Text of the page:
Seismic Acquisition Expected To Be Soft In 2014-2015; Mergers May Signal Market Bottoming

By: Carter Haydu, Daily Oil Bulletin Coming off the tail end of a relatively lacklustre 2013-14, seismic acquisition companies can expect a similarly soft season ahead in Western Canada, say industry representatives. “There has been one merger completed and another merger that is imminent, but even with the mergers happening there is still minimal work available for crews in Canada,” Forrest Burkholder , general manager at SAExploration Holdings Inc. , told the Bulletin . He added: “2014 was mediocre at best and 2015 is looking like it is going to be similar or slightly worse.” According to Burkholder, lack of market access for producers is limiting exploration, which means companies are focusing on developing current assets with infrastructure and available markets already in place, which is largely reducing the work available for seismic firms. “I would certainly think the pipeline issue is impacting all Canadian energy service sectors,” he said, adding that many oil and g

Quebec and Ontario want to discuss Alberta emissions to approve Energy East?

By: David Yager, National Leader, Oilfield Services MNP Oilfield Services News We should all think our luck stars our industry got a few interprovincial oil and gas pipelines built before they became the political issue of the day. There was a time – decades ago regrettably - when people were happy to have the jobs and economic activity associated with pipeline construction. No longer.  With lots written about Keystone XL, Northern Gateway and increasingly Kinder Morgan TransMountain, it is now time to put the public and media focus on Energy East. OFS New predicts getting this pipeline approved will also not be easy.  Energy East is the all-Canadian plan to get Alberta crude to Ontario, Quebec, New Brunswick and the Atlantic Ocean. It involves switching the flow of one of TransCanada’s underutilized legacy natural gas pipelines from gas to oil. If completed, one day the $12 billion project (today’s estimate) could carry 1.1 million barrels of day of oil to new markets. Its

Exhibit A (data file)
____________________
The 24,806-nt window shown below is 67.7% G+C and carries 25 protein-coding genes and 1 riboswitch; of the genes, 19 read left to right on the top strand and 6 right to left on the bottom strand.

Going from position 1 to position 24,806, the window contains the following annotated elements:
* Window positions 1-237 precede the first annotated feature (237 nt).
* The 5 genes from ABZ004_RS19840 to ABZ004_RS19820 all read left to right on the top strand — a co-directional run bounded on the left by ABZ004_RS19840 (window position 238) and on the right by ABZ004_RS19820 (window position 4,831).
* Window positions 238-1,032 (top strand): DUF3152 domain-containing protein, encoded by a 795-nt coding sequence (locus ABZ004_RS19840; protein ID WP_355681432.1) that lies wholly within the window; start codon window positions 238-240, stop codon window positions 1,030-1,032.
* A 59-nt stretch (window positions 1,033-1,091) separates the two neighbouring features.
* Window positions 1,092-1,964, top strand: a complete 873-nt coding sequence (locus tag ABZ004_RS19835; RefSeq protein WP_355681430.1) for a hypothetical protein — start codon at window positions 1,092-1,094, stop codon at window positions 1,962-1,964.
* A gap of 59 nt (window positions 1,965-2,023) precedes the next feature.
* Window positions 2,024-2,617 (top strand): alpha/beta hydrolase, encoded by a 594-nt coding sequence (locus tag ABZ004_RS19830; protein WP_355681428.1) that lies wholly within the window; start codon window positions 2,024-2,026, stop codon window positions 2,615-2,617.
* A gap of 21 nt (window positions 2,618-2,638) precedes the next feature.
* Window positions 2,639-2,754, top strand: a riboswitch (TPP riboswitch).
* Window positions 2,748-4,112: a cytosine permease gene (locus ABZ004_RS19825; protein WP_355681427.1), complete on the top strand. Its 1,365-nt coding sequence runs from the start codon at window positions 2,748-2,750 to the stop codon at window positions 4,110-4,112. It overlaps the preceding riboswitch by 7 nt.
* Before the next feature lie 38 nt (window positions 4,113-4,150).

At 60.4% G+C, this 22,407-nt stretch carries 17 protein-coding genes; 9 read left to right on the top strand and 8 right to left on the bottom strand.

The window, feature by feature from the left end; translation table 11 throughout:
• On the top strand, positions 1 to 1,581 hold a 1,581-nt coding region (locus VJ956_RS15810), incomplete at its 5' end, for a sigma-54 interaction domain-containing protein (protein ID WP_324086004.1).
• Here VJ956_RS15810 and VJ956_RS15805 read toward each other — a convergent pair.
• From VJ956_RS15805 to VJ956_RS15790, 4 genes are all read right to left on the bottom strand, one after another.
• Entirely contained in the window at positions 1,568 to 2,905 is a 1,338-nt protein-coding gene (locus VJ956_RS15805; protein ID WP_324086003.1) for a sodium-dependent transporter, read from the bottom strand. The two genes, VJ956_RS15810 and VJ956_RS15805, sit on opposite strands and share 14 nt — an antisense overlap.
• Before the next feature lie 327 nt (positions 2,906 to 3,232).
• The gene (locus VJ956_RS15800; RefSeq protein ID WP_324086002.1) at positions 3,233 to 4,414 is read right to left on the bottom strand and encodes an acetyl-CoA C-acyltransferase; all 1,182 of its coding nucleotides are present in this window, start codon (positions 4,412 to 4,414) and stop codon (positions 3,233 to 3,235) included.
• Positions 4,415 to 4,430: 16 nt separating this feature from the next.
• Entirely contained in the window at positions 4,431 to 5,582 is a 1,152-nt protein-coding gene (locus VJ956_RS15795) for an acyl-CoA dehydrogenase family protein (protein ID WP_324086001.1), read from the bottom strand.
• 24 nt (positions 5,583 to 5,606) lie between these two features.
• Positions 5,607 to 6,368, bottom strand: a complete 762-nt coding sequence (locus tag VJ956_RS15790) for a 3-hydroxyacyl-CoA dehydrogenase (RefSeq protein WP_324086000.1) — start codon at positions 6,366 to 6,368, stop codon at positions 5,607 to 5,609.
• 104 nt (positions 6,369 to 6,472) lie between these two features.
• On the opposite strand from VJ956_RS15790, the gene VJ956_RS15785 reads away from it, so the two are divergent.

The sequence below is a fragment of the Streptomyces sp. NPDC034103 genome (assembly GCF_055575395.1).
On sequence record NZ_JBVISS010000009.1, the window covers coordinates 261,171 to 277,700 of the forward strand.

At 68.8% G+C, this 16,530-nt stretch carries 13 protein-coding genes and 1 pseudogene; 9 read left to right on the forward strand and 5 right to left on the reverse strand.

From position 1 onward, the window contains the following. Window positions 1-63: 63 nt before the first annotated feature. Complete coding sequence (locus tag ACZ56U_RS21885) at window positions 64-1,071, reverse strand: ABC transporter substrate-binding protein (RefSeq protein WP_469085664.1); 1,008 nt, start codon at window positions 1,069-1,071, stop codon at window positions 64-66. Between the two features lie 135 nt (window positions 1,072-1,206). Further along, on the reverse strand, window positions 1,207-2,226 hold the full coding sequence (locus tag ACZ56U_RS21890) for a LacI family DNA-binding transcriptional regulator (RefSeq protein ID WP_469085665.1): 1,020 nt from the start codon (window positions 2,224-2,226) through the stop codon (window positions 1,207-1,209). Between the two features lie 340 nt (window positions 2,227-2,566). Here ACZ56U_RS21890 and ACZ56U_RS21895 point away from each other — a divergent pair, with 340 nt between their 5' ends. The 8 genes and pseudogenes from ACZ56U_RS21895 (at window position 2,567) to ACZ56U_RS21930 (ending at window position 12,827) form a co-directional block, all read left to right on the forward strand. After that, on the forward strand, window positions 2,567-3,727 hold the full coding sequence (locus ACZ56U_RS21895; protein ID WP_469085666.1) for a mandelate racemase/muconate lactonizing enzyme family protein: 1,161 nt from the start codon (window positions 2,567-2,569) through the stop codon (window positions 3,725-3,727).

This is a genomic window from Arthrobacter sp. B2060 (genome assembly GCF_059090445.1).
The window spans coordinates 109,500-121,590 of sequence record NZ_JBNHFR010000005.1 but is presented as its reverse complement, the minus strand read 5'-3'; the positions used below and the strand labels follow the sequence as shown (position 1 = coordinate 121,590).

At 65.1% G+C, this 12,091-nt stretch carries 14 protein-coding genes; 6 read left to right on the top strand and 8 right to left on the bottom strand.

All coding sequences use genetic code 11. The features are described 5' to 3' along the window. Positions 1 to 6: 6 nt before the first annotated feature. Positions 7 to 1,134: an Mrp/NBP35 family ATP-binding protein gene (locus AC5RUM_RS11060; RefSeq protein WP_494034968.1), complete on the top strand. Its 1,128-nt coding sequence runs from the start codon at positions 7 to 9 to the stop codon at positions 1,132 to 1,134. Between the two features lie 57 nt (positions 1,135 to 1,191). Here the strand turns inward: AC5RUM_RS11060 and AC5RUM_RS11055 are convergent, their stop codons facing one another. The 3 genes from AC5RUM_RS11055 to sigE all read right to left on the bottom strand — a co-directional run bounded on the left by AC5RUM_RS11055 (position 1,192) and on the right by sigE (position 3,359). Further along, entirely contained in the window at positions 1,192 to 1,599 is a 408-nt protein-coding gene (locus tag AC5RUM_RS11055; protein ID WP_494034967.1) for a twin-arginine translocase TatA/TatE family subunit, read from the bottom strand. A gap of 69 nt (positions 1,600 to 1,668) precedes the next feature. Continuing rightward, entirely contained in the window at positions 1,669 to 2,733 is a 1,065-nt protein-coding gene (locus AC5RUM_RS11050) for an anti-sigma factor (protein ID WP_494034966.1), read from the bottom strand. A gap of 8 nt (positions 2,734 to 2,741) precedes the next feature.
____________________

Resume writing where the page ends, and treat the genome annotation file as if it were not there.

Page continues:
What happened in the U.S. Midterms: A breakdown, and its effect on Canada, Keystone XL pipeline

By: The Canadian Press, from EnergyNow WASHINGTON - It didn't take the Canadian government long to note the far-reaching policy implications of the Republican wave in Tuesday's midterm U.S. elections. It swept the party to power in both chambers of Congress. And it carried into state races, where Republicans were flirting with an 82-year-old party record for most governorships. And it left President Barack Obama wobbling with the unwanted distinction of most seats lost throughout a presidency since the Second World War. But, as Jason Kenney noted, it also held potential implications for the Canadian economy — having, just maybe, created the winning conditions for a certain long-delayed oil pipeline. "Good news for Canadian jobs & economy," the employment minister tweeted. "It looks like the new US Senate will have the 60+ votes needed to ensure that Keystone XL is approved." He could be right. The impact on Keystone XL is just one of countle